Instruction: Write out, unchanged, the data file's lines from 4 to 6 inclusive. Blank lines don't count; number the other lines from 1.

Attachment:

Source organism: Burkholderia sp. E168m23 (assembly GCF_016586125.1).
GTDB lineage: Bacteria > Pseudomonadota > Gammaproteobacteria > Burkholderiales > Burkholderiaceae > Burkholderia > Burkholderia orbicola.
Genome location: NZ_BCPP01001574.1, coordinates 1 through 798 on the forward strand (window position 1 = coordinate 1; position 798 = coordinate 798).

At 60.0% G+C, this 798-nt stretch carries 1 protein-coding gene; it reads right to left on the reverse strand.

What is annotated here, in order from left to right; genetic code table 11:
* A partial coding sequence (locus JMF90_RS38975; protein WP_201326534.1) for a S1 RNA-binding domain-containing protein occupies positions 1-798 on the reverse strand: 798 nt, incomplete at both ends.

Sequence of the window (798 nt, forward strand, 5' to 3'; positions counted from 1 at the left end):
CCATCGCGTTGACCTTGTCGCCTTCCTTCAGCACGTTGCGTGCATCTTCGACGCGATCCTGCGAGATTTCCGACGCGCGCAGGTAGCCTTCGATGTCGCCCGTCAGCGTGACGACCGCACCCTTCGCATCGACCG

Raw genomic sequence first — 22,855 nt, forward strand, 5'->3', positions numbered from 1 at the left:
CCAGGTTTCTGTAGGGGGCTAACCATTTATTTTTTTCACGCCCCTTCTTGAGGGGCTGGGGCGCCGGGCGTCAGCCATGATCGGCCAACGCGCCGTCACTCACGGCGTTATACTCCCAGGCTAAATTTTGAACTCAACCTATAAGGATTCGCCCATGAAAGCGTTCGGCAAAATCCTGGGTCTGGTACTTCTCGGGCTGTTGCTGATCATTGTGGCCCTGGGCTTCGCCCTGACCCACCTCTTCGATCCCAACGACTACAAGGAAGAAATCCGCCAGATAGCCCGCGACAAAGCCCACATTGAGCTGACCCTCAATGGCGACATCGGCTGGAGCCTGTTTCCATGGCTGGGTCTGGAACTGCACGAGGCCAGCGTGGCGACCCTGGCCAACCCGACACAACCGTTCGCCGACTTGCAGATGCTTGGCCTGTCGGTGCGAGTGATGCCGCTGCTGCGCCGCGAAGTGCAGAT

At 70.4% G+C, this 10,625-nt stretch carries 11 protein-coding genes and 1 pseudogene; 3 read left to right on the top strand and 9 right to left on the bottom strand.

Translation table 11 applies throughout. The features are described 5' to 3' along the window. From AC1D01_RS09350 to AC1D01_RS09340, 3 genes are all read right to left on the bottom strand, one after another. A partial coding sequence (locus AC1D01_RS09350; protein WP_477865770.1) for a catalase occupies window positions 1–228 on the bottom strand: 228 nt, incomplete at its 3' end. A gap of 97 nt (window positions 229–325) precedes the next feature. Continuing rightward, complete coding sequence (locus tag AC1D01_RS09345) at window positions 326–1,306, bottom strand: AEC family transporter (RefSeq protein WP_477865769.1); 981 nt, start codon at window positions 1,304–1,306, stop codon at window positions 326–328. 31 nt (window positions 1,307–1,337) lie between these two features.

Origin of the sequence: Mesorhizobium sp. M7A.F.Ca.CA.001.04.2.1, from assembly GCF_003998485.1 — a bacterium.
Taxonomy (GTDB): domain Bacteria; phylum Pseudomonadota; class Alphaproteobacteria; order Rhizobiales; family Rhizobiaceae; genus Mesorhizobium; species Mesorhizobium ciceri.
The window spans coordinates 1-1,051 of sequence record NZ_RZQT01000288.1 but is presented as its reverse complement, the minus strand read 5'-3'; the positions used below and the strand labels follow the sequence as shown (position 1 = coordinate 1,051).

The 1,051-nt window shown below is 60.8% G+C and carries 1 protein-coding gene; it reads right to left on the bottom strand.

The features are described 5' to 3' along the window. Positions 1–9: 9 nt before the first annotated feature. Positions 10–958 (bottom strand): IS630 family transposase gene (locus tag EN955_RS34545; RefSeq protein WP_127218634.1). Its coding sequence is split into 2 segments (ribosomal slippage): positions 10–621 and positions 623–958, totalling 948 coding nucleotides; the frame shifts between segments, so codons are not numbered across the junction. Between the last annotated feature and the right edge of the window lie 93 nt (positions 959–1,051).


At 60.0% G+C, this 798-nt stretch carries 1 protein-coding gene; it reads right to left on the reverse strand.

What is annotated here, in order from left to right; genetic code table 11:
* A partial coding sequence (locus JMF90_RS38975; protein WP_201326534.1) for a S1 RNA-binding domain-containing protein occupies positions 1-798 on the reverse strand: 798 nt, incomplete at both ends.